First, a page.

12. As is sometimes seen in some Third World countries, the president sometimes uses his right to dissolve the national assembly, and that leads to complete voiding of the national will and the start of a dictatorial regime.
13. Under a presidential system, as in many Latin American countries, there is a very high probability that when disagreements occur the Army will act as a 'conciliator' and get involved. In such a case, democratic functions will be suspended and a military regime will ensue.
14. Other problems may occur if the president and the majority in the national assembly are from the same party. This time, the representation of a large part of the society will not be there, and masses of people who will be convinced that they are not represented properly might start looking for a solution in the streets. In the Middle East, in which street protests easily turn into anarchy, this possibility presents a very serious risk that might completely ruin stability.
15. The presidential system generally results in one party having great power while others suffer major losses; pluralism disappears. While one single party, group or ideology is able to use all the means of the state, the remaining parties and groups are deprived of all such means. That causes fractures in society.
16. The well-known sociologist and political scientist Juan Linz emphasizes that social polarization increases because all those other than the victors are left out of the game. In parliamentary regimes, opposition is included in the system as well. In Turkey, for instance, the existence of parties with different views and grassroots, such as the CHP, MHP and HDP, is a positive thing in terms of diversity and as a means of reducing social tensions. The presence of other parties in the national assembly will represent a source of democratic wealth. However, it will clearly not contribute to democracy in a positive way if the supporters of any of these parties feel that they are not represented.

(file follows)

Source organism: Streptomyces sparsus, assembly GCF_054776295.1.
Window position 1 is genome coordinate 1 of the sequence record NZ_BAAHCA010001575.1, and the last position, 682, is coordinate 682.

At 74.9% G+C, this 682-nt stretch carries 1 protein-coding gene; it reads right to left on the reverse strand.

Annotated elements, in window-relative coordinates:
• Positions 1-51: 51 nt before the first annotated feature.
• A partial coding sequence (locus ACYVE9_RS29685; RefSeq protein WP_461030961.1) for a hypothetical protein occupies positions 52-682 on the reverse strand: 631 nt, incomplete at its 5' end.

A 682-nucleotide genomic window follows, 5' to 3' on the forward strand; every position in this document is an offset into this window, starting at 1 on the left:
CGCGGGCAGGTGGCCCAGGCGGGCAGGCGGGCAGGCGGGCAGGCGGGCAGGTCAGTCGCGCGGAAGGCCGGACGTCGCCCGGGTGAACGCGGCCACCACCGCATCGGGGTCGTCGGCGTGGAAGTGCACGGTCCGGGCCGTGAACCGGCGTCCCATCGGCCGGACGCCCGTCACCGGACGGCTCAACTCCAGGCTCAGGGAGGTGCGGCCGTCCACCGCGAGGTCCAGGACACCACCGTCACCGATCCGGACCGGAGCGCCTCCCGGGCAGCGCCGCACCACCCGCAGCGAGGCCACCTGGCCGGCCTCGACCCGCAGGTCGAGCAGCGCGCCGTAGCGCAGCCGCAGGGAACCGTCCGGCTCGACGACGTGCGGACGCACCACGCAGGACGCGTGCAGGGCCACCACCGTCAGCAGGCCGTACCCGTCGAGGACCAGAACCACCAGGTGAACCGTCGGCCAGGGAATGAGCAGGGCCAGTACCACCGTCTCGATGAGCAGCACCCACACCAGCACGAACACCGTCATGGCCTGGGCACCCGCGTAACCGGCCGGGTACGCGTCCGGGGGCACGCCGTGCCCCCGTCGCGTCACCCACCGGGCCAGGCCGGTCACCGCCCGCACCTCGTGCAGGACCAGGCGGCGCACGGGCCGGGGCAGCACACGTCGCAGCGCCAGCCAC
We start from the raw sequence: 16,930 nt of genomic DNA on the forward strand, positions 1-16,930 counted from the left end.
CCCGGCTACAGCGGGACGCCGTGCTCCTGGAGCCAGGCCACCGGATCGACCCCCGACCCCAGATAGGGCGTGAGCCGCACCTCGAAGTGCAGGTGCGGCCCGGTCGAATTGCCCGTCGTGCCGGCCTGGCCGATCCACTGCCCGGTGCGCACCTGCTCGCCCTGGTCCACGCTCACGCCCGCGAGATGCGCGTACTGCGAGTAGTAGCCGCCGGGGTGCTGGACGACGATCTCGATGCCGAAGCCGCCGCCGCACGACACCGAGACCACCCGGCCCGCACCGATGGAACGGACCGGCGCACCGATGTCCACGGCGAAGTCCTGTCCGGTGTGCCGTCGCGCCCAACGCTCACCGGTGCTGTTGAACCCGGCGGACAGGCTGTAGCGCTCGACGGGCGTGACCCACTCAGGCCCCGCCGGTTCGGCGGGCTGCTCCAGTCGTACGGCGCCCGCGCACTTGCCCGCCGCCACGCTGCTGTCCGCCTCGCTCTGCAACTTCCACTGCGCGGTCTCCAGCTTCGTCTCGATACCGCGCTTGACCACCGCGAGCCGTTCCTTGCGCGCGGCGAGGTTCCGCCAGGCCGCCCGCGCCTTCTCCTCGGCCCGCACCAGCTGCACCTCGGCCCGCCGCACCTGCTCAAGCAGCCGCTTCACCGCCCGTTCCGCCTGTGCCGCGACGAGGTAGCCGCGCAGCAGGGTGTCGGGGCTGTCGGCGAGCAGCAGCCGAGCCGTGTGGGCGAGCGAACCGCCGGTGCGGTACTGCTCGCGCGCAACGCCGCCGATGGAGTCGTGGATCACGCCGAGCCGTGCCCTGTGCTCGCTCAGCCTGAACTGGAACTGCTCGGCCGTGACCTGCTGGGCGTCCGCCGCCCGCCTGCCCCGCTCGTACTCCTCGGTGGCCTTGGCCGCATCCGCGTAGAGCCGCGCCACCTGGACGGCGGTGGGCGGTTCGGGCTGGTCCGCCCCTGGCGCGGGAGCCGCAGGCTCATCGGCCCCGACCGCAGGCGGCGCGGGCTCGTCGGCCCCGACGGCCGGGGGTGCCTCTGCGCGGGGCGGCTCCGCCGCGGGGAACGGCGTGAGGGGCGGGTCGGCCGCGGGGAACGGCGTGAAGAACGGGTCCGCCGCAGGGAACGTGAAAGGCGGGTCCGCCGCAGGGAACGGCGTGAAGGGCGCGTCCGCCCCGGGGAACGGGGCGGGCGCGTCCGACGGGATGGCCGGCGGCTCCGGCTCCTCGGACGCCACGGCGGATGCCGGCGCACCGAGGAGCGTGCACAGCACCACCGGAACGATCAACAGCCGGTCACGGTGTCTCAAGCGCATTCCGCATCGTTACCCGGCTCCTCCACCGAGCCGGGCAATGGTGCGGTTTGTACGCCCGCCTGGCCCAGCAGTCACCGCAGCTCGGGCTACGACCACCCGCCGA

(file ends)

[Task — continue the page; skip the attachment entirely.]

17. Moreover, it is less than agreeable in democratic terms to force people to choose between two parties. That will do away with diversity and damage confidence on political solutions and the functioning of the state. Voters must not be forced to vote for the left when they are unhappy with the right. There should always be alternative center-right and center-left parties available.
18. The claim that there will not be two heads under the presidential system does not reflect the truth either. The fact that under presidential regimes people vote both for the national assembly (the legislature) and the president (the executive) can lead to both sides eventually stepping up claiming that they have taken their authority from the people and moving away from consensus and thus turn the system into a multi-headed system.